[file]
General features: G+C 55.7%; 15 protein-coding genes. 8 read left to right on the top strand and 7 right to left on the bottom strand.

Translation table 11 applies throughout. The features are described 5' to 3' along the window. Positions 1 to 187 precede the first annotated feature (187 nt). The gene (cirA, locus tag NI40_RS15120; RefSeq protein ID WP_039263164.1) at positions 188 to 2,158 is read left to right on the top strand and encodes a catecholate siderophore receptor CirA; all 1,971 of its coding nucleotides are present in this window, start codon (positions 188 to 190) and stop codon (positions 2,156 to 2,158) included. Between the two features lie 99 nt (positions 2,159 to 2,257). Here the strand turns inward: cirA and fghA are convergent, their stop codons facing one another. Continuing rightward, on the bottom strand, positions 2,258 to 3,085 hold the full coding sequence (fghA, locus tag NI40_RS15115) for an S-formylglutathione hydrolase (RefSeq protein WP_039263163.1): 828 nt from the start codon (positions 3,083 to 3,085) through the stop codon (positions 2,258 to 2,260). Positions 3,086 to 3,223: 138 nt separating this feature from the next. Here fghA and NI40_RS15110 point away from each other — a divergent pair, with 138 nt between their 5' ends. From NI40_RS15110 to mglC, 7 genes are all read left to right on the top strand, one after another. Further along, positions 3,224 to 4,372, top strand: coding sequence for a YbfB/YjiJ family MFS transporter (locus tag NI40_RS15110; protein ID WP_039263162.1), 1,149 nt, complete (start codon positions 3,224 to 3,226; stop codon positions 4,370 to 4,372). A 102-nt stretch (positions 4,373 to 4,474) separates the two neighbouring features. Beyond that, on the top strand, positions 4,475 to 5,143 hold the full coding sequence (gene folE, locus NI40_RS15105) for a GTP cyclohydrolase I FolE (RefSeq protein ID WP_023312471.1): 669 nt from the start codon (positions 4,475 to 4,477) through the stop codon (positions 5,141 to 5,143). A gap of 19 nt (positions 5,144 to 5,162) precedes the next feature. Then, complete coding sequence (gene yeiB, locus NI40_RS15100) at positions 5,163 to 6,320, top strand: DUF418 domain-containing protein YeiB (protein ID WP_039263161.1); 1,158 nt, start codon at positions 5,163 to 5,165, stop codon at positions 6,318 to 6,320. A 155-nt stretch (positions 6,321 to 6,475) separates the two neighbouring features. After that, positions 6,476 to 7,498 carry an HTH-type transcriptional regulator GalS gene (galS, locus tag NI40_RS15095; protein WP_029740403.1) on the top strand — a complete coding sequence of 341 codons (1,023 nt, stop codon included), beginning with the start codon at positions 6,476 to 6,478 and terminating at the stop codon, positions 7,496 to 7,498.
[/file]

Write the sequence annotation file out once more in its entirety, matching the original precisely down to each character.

General features: G+C 55.7%; 15 protein-coding genes. 8 read left to right on the top strand and 7 right to left on the bottom strand.

Translation table 11 applies throughout. The features are described 5' to 3' along the window. Positions 1 to 187 precede the first annotated feature (187 nt). The gene (cirA, locus tag NI40_RS15120; RefSeq protein ID WP_039263164.1) at positions 188 to 2,158 is read left to right on the top strand and encodes a catecholate siderophore receptor CirA; all 1,971 of its coding nucleotides are present in this window, start codon (positions 188 to 190) and stop codon (positions 2,156 to 2,158) included. Between the two features lie 99 nt (positions 2,159 to 2,257). Here the strand turns inward: cirA and fghA are convergent, their stop codons facing one another. Continuing rightward, on the bottom strand, positions 2,258 to 3,085 hold the full coding sequence (fghA, locus tag NI40_RS15115) for an S-formylglutathione hydrolase (RefSeq protein WP_039263163.1): 828 nt from the start codon (positions 3,083 to 3,085) through the stop codon (positions 2,258 to 2,260). Positions 3,086 to 3,223: 138 nt separating this feature from the next. Here fghA and NI40_RS15110 point away from each other — a divergent pair, with 138 nt between their 5' ends. From NI40_RS15110 to mglC, 7 genes are all read left to right on the top strand, one after another. Further along, positions 3,224 to 4,372, top strand: coding sequence for a YbfB/YjiJ family MFS transporter (locus tag NI40_RS15110; protein ID WP_039263162.1), 1,149 nt, complete (start codon positions 3,224 to 3,226; stop codon positions 4,370 to 4,372). A 102-nt stretch (positions 4,373 to 4,474) separates the two neighbouring features. Beyond that, on the top strand, positions 4,475 to 5,143 hold the full coding sequence (gene folE, locus NI40_RS15105) for a GTP cyclohydrolase I FolE (RefSeq protein ID WP_023312471.1): 669 nt from the start codon (positions 4,475 to 4,477) through the stop codon (positions 5,141 to 5,143). A gap of 19 nt (positions 5,144 to 5,162) precedes the next feature. Then, complete coding sequence (gene yeiB, locus NI40_RS15100) at positions 5,163 to 6,320, top strand: DUF418 domain-containing protein YeiB (protein ID WP_039263161.1); 1,158 nt, start codon at positions 5,163 to 5,165, stop codon at positions 6,318 to 6,320. A 155-nt stretch (positions 6,321 to 6,475) separates the two neighbouring features. After that, positions 6,476 to 7,498 carry an HTH-type transcriptional regulator GalS gene (galS, locus tag NI40_RS15095; protein WP_029740403.1) on the top strand — a complete coding sequence of 341 codons (1,023 nt, stop codon included), beginning with the start codon at positions 6,476 to 6,478 and terminating at the stop codon, positions 7,496 to 7,498.